August 5, 2021, 0:31

Jon Wells: A tale of two seasons for Thursday’s Super League opponents Hull FC and Huddersfield Giants

Jon Wells: A tale of two seasons for Thursday’s Super League opponents Hull FC and Huddersfield Giants

Huddersfield and Hull FC face off in Thursday’s live Super League match

In the lead up to Thursday night’s live Super League action on Sky Sports, I thought it may be interesting to have a look at the respective teams’ journeys in 2021 to date.

Huddersfield Giants sit 11th in the table going into Round 15 with Hull FC occupying fourth spot. That already tells you a lot. But as you scratch just beneath the surface of the bare results, you begin to reveal perhaps the real reasons behind what are two wildly contrasting stories and sets of fortunes.

Key among those are the amount of personnel changes each team made coming into this season; Hull FC few, Huddersfield Giants plenty – and with noise and fanfare.

Huddersfield Giants vs Hull FC

July 22, 2021, 7:00pm

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Let’s take a look at Hull FC first, because that’s the less complex story of the two. After finishing sixth last season and progressing to the semi-final before being beaten by eventual runners-up Wigan, I don’t think anyone was expecting any major overhaul.

Ultimately the inward movement in the market was limited to two – one player, one coach. Josh Reynolds was the player, and he was newly installed head coach Brett Hodgson’s only addition to what was a really settled-looking Black and Whites squad.

They currently sit in fourth, having only lost three times this season to Super League heavyweights St Helens, Catalans Dragons and Wigan Warriors (Yes, I consider Catalans a heavyweight side these days – take a look at the table), and there is no shame in that.

There also seems to be a very good understanding developing between Hodgson and Reynolds, as well as a mutual respect.

Josh Reynolds has made a big impact at Hull FC in his first season

The former has gained an on-field general who ensures his rugby philosophy is followed to the letter, while the latter has gained a shot at reigniting a career which was in real danger of petering out after becoming something of a makeweight with Wests Tigers in the NRL. The sporting definition of a symbiotic relationship. All is well in East Yorkshire.

Now the story that is a little more difficult to unpack. I’ll say first that I don’t remember Huddersfield proclaiming that they were going to shake up Super League in 2021 – we all did that on their behalf.

So, there’s that – but then what did they expect after a cash dump well in excess of half-a-million pounds (A second caveat: that is “back of napkin” maths) which facilitated the move of the under-contract Ian Watson from the Salford Red Devils.

That in turn paved the way for the arrival of key backroom staff familiar to Watson, the signing of Luke Yates (also from Salford, also under contract), Josh Jones, Jack Cogger, Ricky Leutele and Joe Greenwood among others.

Highlights from the Betfred Super League clash between Huddersfield Giants and Wigan Warriors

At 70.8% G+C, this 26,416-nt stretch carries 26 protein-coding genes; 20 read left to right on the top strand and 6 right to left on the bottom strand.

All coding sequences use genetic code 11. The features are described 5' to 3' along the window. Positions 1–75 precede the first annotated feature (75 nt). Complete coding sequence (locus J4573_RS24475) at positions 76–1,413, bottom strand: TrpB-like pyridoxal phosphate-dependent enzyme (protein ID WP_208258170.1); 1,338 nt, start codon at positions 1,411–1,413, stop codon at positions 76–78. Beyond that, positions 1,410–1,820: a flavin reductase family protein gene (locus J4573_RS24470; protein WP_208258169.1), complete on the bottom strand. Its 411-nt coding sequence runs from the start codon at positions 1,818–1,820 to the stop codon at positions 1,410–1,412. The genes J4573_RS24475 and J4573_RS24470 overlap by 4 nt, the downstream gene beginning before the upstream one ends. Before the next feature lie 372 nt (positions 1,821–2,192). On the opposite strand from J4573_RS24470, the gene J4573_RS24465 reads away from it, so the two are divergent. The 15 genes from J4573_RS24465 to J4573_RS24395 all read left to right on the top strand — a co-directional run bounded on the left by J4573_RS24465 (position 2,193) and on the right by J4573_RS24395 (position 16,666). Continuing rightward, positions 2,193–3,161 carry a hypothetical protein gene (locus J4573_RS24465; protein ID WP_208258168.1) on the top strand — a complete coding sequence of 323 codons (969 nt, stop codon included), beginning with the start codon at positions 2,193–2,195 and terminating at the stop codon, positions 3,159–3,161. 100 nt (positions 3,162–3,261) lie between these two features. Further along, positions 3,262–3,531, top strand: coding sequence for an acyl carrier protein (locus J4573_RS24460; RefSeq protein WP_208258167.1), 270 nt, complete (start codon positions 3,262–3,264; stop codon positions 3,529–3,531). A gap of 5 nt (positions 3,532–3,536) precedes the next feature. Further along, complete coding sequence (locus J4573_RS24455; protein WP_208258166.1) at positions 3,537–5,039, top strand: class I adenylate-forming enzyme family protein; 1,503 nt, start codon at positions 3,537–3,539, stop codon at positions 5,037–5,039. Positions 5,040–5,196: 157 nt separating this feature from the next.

Moving 12 out and bringing nine in on the playing side is some broom wielded by Watson and this is where the nucleus of the issue lies for me – because there is no doubt that second from bottom in the Super League table at the halfway point of the season was not in anybody’s plans at Huddersfield or anybody’s thoughts in general.

There is a pressure, a weight of expectation that manifests itself whenever a sporting organisation makes a statement like this, and it is rarely worked into the equation at the time either.

Add to that murmurings of disquiet at Huddersfield as far back as the start of the season – which are now spilling into the public domain – and you start to see cracks appear.

A collective, collaborative drive is the most difficult of states of mind to keep on track and can quickly fray at the edges when a key player or players, having initially subsumed their own opinion on how to play the game for the collective good, start to be called out when performances and results aren’t forthcoming.

Ian Watson has had a mixed start to life as Huddersfield head coach

Ian Watson has a challenge ahead of him. I’ve no doubt he’s up for it, and I actually think he’s capable of pushing through this transition period.

But he will need support to do that – support from his players and, crucially, from the board of directors at the Giants who will have to stand firm at a time when questions are only naturally being asked.

Which brings us neatly, and finally, to Thursday’s game. Hull FC haven’t played for nearly a month. Covid-19 means they enter Round 15 having only played 11. Their last game? A victory over the Huddersfield Giants.

The Black and Whites will want to pick up where they left off because for the western half of Hull, 2021 is a season full of promise.

Highlights from the Betfred Super League clash between Hull FC and Huddersfield Giants

That last FC win against the Giants was a tight encounter in which the Giants led for an hour. But there is little succour to be sought out there, because the results list tells you that that loss was the third in a run of six straight defeats, a month and a half in the season when they conceded 144 points and scored only 70.

They desperately need to snap that losing run and to breathe life into their season, and they need everyone on the same page. At 10pm on Thursday night we will know whether they did and whether they were.


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